Agonism, in turn, becomes the project. The Oxford English Dictionary defines agonism as both “a combat, an athletic match” and “the prize of a contest.” This very prize—the result of an addressed, embraced and embodied political paradox­—is aimed at in the agonistic democracy that Connolly calls for. Citizenship in the land of agonism is first and foremost grounded in these multifaceted relations to difference (not in the self-construction of a citizenry in myths surrounded by borders[3]), what Connolly calls the “care for strife and interdependence in identity\difference” (220), what I summarize by the expression the politics of a backslash.

The Religious Subjacency of Politics

The first problem that Connolly points to is the relics of religious structuring in political life[4]. Drawing on Augustinian philosophy of monotheism, he shows that one of the founding events of human life is the “primordial experience of suffering” (2), which leads to the constitution of evil to which this suffering is attributed. Since the divinity is the source of all things, is evil his or her creation? Augustine has endeavored to demonstrate that if good is the product of God, evil is the product of will. Evil rises when the bad angels raise their voice to say, “I beg to differ,” and step outside the realm of divine identity. Such a myth pervades more than we might think the relation of identity to difference. It sets the other as the one willingly not abiding by the rule that a fictional “we” adopts. It defines identity unilaterally in its opposition to a dissenting difference (the negative space generates the positive one) rather than allowing space for competing interpretations (“agonisitc competition” (3) or what Ricoeur calls the “conflict of interpretations”). And furthermore, it seeks salvation into gnosis, the “insight into the truth of transcendence” (2) that is, the transcendence of our differences from the dominant point of view of a given identity.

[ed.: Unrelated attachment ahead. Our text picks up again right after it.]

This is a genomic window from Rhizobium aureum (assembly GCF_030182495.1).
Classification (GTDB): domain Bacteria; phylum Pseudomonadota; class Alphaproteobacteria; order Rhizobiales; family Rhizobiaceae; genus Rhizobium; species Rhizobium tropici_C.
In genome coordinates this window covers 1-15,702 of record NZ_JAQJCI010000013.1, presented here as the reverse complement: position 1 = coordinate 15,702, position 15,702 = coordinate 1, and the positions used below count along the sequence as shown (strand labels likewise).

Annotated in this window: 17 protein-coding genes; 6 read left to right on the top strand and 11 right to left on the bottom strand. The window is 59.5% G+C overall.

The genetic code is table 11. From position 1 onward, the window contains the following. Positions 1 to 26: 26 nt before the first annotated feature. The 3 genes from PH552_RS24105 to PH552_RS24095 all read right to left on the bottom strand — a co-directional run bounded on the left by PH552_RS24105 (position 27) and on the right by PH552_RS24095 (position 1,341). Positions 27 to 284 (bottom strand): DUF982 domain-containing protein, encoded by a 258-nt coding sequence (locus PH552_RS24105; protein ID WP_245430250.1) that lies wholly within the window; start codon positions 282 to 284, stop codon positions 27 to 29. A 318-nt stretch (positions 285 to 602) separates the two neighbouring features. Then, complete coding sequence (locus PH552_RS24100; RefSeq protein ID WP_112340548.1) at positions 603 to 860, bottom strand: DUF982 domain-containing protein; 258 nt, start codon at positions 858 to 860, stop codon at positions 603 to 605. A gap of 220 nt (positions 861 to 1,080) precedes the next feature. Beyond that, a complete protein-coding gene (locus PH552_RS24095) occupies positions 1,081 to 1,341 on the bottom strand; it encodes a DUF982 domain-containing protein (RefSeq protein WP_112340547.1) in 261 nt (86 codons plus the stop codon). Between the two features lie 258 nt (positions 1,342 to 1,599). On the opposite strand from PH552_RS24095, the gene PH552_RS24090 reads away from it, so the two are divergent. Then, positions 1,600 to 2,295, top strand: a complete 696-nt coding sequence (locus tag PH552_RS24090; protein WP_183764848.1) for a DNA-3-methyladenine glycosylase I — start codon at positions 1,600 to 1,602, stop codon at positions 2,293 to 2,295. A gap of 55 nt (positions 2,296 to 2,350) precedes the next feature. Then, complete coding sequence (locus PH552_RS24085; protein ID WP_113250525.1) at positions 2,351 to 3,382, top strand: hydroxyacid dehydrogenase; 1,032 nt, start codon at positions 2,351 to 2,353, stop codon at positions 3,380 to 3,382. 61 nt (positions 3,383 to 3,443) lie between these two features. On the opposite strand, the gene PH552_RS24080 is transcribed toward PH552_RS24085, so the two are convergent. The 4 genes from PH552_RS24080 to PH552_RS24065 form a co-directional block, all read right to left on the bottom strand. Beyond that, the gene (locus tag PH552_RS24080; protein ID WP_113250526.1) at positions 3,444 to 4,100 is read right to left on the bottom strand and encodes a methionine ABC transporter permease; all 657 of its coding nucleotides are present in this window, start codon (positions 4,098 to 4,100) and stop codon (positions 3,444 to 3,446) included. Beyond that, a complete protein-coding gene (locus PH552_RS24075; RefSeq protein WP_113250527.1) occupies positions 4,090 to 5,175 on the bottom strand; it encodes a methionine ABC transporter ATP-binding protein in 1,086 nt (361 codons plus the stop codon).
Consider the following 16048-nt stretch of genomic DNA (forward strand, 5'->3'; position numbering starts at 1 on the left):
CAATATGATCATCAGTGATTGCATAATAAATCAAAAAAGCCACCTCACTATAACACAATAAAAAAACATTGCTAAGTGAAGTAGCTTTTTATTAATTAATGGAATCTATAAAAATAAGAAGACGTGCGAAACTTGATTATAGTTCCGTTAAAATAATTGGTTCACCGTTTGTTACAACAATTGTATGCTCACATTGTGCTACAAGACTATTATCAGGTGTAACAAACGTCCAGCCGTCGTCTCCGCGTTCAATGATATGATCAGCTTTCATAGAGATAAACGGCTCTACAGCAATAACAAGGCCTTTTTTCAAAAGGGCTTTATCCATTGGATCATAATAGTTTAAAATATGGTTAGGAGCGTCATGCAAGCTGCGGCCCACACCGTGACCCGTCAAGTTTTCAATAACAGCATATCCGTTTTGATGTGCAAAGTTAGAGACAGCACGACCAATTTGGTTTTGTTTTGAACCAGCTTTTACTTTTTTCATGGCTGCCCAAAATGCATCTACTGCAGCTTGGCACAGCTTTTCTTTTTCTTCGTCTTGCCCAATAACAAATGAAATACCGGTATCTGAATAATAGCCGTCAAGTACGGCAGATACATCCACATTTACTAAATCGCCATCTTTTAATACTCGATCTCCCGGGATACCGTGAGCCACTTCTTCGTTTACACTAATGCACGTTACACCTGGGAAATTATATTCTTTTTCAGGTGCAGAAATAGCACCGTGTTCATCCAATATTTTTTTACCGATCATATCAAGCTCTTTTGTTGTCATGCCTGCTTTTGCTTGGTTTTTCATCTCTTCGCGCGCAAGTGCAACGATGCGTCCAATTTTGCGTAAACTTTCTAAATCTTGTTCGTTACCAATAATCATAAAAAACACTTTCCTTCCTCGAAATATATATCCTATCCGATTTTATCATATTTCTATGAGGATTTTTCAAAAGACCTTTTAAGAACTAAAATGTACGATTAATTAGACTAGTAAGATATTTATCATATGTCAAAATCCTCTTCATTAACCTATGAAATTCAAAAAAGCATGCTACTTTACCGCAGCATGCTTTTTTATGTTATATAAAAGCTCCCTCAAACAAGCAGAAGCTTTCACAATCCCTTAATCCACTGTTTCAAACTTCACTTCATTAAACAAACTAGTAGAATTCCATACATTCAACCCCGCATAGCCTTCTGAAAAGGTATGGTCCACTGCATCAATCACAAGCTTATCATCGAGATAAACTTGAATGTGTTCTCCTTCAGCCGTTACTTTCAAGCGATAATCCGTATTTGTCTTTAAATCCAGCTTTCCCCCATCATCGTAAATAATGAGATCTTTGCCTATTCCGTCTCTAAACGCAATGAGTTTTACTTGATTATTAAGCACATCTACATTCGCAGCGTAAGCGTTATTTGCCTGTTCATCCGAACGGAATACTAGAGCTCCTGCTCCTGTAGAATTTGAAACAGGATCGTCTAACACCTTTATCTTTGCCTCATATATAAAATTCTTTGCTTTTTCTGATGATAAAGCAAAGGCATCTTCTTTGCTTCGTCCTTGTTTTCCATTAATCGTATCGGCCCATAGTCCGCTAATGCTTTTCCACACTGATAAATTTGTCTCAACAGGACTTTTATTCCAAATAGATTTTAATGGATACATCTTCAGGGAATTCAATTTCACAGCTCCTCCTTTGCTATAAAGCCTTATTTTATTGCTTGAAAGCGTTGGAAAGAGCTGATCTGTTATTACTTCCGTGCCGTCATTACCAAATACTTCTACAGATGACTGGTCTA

Although the separation of religion and politics is an achievement of modernity, Connolly argues that the very structure of the identity\difference relationship might still be pervaded by monotheism. Quite surely, secularized gnosis is still a significant part of political thought, may it be less transcendental but still justified by a teleology of a higher harmony, or the rational transcendence of public reason, reasonableness, etc.

Such is the religious subjacency that flows under contemporary politics. But why shall we criticize it? For it makes, as Connolly deplores, the identity\difference relationship—such as it was constructed in a religious structuring, that is, intrinsically exclusive and encouraging disciplinary correcting­—“indispensable.” Indeed, the expression of difference, the power to differ in an identitarian move, is the mark of will. In this interpretation, will is abolished without this distorted notion of identity\difference.